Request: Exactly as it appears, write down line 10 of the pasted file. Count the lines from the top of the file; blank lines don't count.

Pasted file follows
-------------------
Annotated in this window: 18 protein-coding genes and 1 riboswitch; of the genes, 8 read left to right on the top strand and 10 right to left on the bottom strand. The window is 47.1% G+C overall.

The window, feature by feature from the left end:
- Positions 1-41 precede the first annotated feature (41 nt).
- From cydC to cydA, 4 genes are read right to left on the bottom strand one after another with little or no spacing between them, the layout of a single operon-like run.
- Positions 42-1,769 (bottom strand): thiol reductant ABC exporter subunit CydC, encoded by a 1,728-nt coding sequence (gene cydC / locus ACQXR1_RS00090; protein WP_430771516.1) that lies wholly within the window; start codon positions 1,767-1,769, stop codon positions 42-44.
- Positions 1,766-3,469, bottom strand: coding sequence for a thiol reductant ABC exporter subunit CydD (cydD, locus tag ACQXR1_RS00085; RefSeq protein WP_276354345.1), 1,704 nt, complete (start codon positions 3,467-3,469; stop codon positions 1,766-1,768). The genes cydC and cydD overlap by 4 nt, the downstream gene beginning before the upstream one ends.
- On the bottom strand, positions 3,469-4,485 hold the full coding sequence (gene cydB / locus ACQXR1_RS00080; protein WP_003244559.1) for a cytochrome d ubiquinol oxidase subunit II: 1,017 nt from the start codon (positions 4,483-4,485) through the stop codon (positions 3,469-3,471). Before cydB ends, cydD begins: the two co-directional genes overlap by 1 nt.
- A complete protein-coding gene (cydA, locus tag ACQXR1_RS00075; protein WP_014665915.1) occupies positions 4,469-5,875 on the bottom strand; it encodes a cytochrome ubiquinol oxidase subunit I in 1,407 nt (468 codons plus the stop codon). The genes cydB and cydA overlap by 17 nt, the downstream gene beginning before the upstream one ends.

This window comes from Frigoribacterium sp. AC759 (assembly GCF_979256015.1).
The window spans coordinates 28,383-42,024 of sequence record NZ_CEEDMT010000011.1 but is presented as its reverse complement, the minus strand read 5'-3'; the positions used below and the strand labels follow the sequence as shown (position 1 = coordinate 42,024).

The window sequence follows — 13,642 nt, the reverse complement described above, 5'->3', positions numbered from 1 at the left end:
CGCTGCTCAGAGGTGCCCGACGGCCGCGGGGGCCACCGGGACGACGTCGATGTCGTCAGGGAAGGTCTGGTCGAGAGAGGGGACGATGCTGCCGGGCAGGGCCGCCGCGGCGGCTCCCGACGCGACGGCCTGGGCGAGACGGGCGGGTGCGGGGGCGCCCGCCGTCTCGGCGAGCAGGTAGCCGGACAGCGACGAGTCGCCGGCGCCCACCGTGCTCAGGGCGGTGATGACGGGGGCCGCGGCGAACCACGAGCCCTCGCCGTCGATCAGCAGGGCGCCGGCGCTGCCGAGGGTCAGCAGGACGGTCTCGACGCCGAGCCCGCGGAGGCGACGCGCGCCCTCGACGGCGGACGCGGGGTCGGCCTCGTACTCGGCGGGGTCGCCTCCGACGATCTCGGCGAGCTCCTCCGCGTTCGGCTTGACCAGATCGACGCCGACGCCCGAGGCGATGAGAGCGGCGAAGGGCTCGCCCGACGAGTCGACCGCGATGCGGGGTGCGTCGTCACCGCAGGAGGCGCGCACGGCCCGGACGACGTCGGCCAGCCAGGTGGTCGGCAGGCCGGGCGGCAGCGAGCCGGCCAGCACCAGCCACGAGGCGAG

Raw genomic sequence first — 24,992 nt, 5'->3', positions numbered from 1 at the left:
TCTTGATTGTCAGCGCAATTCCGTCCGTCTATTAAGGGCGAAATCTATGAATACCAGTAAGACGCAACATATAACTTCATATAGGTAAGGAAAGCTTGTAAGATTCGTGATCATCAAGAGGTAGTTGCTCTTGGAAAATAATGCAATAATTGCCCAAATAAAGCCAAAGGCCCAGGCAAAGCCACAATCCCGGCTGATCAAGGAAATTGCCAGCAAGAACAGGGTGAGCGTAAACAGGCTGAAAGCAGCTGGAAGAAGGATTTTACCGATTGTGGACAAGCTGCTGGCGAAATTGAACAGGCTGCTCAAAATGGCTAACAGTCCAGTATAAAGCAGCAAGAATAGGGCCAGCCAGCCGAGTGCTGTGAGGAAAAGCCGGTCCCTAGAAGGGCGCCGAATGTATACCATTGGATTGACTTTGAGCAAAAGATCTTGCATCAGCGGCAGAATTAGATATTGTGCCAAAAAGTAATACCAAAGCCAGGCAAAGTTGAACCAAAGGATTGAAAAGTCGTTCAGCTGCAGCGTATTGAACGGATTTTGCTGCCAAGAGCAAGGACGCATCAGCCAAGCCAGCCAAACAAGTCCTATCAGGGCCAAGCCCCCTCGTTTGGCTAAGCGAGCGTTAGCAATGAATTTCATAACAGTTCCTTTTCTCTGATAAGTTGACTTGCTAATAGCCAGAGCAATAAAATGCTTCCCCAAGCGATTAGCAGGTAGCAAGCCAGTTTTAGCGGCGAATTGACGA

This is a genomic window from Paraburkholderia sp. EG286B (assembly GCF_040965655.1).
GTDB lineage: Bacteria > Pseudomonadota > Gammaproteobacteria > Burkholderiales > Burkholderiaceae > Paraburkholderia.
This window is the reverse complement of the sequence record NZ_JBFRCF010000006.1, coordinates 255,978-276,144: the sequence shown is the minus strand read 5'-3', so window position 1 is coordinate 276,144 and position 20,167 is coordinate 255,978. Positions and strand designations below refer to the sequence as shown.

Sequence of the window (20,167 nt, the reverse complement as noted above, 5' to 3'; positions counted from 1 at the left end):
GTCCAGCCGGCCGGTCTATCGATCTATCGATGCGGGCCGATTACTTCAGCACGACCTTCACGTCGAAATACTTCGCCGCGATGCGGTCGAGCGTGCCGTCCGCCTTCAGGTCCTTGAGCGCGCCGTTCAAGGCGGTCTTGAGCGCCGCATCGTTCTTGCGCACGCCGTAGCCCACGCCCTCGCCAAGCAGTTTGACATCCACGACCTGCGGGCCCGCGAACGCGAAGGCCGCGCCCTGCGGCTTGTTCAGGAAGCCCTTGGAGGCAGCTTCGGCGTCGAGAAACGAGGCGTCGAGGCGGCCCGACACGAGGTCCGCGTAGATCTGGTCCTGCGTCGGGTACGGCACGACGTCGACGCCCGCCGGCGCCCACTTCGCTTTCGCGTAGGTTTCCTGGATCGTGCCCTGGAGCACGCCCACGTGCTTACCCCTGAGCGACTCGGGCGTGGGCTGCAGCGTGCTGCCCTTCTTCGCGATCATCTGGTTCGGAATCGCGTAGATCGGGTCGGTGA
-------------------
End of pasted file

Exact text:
The window spans coordinates 28,383-42,024 of sequence record NZ_CEEDMT010000011.1 but is presented as its reverse complement, the minus strand read 5'-3'; the positions used below and the strand labels follow the sequence as shown (position 1 = coordinate 42,024).